The final outing from Stackridge – in the ’70s, at least – feels very much like the black sheep of the family, the ugly duckling that’s destined to become a beautiful swan. It’s by no means the worst of Stackridge’s output – I still think their adequate debut holds that honour – but it’s certainly the weirdest, and that’s saying a lot, given how eclectic this band can be. While their previous efforts had been predicated on whimsy and an affection for the Beatles, Mr. Mick sees the band undergoing an identity crisis as they produce a half-baked concept with dark themes of a senile old man who frequents the local dump. If it weren’t for Michael Slater’s dulcet West Country accent narrating the proceedings and the literal Beatles cover that can be found at the start of the album, I’d have a hard time believing this was Stackridge at all.
The album had a belaboured recording process that saw studio executives rejecting much of the material the band had recorded and chopping and changing it to their liking, thoroughly messing with the album’s narrative. Fortunately, the band’s original version was released by Angel Air back in 2000; Esoteric’s reissue contains both versions, although the disc order is swapped so that the 1976 LP version comes first.
The band’s cut of the album contains some marginal concept improvements to the released version, flowing better as two side-long pieces of music. But it’s easy to see why the execs weren’t impressed. Mr. Mick had been originally conceived as a side-long concept piece followed by four or five individual songs on the other side, rather like Rush’s 2112. However, guitarist Andy Davis admits in the notes that he suggested they try and make Mr. Mick into a whole album by shoehorning the written songs into the narrative using a tenuous linking structure. This results in a highly uneven album which, while normal for Stackridge, is not what you want when listening to a concept album, especially not one with two continuous sides.
By themselves, the instrumental sections are mesmerising; Breakfast with Werner von Braun in particular takes the listener into a dreamy haze with its cyclical structure and use of Indian instruments, likely another tribute to the Beatles. Accentuated by Slater’s narration, they show a completely different side to Stackridge than we’ve ever seen before; The Dump – titled Mr. Mick’s Dream on the unreleased version – is particularly experimental in nature, while Coniston Water features exceptional interplay between Dave Lawson’s Mellotron and Keith Gemmell’s saxophone. It feels surreal to hear the former Greenslade keyboardist alongside Audience’s saxophonist in this entirely separate arena.
The more formal songs are what let the album down; they aren’t dreadful but they’re worse on the whole than the instrumentals. Closing track Fish in a Glass is decent but, at seven minutes, is a little too slow for me. The Steam Radio Song has decent proggy moments but not enough to stay interesting. The greatest offender has to be the reggae-infused track that the band were proud enough to put at the top of their version, Hey! Good Looking; I find it to be utterly monotonous with a particularly dreadful chorus.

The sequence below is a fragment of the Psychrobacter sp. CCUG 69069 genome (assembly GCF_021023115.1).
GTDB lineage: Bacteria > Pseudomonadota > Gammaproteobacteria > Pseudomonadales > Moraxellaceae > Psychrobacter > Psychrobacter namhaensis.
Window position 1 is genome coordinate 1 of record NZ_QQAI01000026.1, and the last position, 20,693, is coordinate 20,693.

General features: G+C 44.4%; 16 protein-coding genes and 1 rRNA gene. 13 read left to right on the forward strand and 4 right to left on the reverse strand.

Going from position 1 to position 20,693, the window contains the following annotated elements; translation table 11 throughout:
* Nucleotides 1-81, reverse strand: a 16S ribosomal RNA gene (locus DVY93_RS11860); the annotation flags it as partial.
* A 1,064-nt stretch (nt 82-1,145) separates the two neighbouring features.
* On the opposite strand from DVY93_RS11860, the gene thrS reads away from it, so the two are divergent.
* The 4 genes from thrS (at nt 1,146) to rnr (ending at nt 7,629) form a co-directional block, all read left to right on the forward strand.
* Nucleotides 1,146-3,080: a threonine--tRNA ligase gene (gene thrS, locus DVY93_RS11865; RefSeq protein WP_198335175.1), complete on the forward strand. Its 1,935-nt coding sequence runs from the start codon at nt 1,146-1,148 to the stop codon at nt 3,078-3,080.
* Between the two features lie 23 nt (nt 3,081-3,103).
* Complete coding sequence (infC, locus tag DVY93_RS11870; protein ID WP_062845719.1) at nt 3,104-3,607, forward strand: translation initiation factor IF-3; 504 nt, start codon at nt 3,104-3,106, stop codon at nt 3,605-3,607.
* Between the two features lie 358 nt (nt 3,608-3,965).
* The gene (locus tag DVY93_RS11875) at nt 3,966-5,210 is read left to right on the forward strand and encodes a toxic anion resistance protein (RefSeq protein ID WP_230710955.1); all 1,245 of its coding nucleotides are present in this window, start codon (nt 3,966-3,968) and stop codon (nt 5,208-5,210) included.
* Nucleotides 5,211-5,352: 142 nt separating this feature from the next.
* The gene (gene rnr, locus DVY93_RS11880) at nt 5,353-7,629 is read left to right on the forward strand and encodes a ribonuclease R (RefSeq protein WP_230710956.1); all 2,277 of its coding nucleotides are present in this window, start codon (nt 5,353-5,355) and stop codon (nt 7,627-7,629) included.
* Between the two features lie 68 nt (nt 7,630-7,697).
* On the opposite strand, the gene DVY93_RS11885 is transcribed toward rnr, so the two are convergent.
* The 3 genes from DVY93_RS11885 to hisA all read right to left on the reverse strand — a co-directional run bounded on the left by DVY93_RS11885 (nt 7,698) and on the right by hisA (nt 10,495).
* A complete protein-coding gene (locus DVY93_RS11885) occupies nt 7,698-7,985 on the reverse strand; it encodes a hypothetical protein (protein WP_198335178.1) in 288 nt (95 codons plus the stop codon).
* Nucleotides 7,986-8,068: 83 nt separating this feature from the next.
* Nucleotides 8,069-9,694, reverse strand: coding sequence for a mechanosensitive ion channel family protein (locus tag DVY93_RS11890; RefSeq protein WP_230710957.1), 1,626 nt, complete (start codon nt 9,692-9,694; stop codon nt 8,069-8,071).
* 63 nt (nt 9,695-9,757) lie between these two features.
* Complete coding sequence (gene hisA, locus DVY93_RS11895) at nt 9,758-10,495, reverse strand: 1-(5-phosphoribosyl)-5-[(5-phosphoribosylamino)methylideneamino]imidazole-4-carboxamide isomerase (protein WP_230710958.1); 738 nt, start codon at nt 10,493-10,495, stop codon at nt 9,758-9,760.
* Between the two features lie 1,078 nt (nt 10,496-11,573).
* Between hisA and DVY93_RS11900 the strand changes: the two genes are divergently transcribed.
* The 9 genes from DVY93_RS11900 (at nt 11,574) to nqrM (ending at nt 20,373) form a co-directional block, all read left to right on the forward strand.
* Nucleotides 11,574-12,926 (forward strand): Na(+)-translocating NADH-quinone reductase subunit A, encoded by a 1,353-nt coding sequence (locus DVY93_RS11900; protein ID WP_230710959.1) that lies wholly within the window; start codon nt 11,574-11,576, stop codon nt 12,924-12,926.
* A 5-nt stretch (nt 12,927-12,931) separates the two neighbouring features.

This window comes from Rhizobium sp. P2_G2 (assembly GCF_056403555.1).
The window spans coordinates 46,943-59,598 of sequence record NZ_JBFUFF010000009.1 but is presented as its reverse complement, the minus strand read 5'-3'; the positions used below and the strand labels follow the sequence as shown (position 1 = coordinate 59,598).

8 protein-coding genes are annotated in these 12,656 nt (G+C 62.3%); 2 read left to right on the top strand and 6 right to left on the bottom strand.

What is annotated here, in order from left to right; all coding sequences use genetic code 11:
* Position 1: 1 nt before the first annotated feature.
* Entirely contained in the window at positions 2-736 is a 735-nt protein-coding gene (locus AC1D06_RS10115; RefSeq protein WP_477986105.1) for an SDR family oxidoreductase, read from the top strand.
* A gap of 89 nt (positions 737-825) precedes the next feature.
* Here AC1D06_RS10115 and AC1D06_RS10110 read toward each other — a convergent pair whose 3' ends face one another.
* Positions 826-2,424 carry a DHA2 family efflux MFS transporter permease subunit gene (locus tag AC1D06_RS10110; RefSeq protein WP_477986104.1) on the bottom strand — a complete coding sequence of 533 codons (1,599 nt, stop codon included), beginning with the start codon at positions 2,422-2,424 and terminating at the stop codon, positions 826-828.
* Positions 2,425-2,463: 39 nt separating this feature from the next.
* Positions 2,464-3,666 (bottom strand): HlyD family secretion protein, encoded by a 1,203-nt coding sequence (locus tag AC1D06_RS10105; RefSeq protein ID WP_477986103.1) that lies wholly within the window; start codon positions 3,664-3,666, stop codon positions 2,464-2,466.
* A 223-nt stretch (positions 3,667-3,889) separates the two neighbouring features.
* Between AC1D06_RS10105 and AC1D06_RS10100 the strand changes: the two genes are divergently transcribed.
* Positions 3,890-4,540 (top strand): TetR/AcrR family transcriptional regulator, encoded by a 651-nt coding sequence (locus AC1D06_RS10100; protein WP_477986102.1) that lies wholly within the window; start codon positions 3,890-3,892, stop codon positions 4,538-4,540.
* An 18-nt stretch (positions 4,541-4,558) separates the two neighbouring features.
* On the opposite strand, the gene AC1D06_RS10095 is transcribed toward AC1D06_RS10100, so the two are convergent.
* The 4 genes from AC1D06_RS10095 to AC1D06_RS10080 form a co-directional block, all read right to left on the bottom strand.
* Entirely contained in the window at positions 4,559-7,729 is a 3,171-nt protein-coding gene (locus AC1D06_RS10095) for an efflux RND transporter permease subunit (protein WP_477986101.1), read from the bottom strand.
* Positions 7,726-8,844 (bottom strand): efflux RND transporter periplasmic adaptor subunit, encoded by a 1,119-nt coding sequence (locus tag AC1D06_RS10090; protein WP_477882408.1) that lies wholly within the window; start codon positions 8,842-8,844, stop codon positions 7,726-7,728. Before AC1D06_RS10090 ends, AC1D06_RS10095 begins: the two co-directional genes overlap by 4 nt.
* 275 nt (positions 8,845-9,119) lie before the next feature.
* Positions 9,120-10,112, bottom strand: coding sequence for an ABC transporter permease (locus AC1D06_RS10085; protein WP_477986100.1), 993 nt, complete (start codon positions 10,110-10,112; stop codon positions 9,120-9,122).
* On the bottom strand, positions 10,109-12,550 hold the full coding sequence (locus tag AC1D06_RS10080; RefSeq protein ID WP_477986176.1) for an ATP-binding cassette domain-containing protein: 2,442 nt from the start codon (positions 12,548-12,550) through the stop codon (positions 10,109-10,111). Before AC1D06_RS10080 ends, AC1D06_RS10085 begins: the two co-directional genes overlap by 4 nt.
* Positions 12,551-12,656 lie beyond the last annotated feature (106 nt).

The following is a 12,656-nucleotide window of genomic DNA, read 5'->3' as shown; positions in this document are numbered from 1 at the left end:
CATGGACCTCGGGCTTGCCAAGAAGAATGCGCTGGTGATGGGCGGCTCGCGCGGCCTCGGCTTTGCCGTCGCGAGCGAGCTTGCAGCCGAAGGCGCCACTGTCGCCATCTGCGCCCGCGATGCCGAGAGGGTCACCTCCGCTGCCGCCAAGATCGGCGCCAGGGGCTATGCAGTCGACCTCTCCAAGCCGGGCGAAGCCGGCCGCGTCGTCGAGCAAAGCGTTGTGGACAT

At the studio’s insistence, the band recorded a cover of one of the Beatles’ least well-known songs, Hold Me Tight, to release as a single; this version, also given a reggae treatment, would feature instead of Hey! Good Looking at the top of the album. While I wasn’t initially a fan of this slow rendition of a particularly unremarkable tune, it’s grown into rather a guilty pleasure, as the tight rhythm is particularly infectious. It’s safe to say that I prefer it to the original.
Davis admits, “[Mr. Mick] needed rethinking, it needed editing and improvement,” and he’s not wrong. The album was an utter mess and the band should have reconsidered structuring the album as a side-long piece followed by individual songs. By trying to throw in everything including the kitchen sink, they ruined the essence of a great concept album, which is to feel as cohesive as possible. Although Esoteric’s bonus disc does not reveal anything that wasn’t already revealed 23 years ago, Mike Barnes’s essay is once again perfectly insightful and reveals how this unusual album came together, as well as how the band eventually split. Mr. Mick, by its very nature, is arguably the most ‘progressive’ album Stackridge ever made.
DISC ONE: Mr. Mick – The 1976 Album Version
01. Hold Me Tight (3:34)
02. Breakfast with Werner von Braun (4:05)
03. The Steam Radio Song (3:34)
04. The Dump (1:46)
05. Save a Red Face (3:23)
06. The Slater’s Waltz (4:33)
07. Coniston Water (5:22)
08. Hey! Good Looking (4:16)
09. Fish in a Glass (7:18)
Time – 37:55
DISC TWO: Mr. Mick – The Original Unreleased Version
01. Hey! Good Looking (4:32)
02. Breakfast with Werner von Braun (3:41)
03. Mr. Mick’s Waltz (3:52)
04. Mr. Mick’s Dream (2:08)
05. Save a Red Face (3:28)
06. The Steam Radio Song (3:16)
07. The Slater’s Waltz (4:09)
08. Hazy Dazy Holiday (2:03)
09. Coniston Water (4:56)
10. Can Inspiration Save the Nation? (2:13)
11. Mr. Mick’s New Home (3:24)
12. Fish in a Glass (7:18)
Time – 45:06
Total Time – 83:01
Andy Cresswell-Davis – Guitar, Keyboards, Vocals
Michael “Mutter” Slater – Flute, Keyboards, Vocals & Narration
Keith Gemmell – Saxophone, Clarinet
Jim “Crun” Walter – Bass
Peter Van Hooke – Drums
Dave Lawson – Keyboards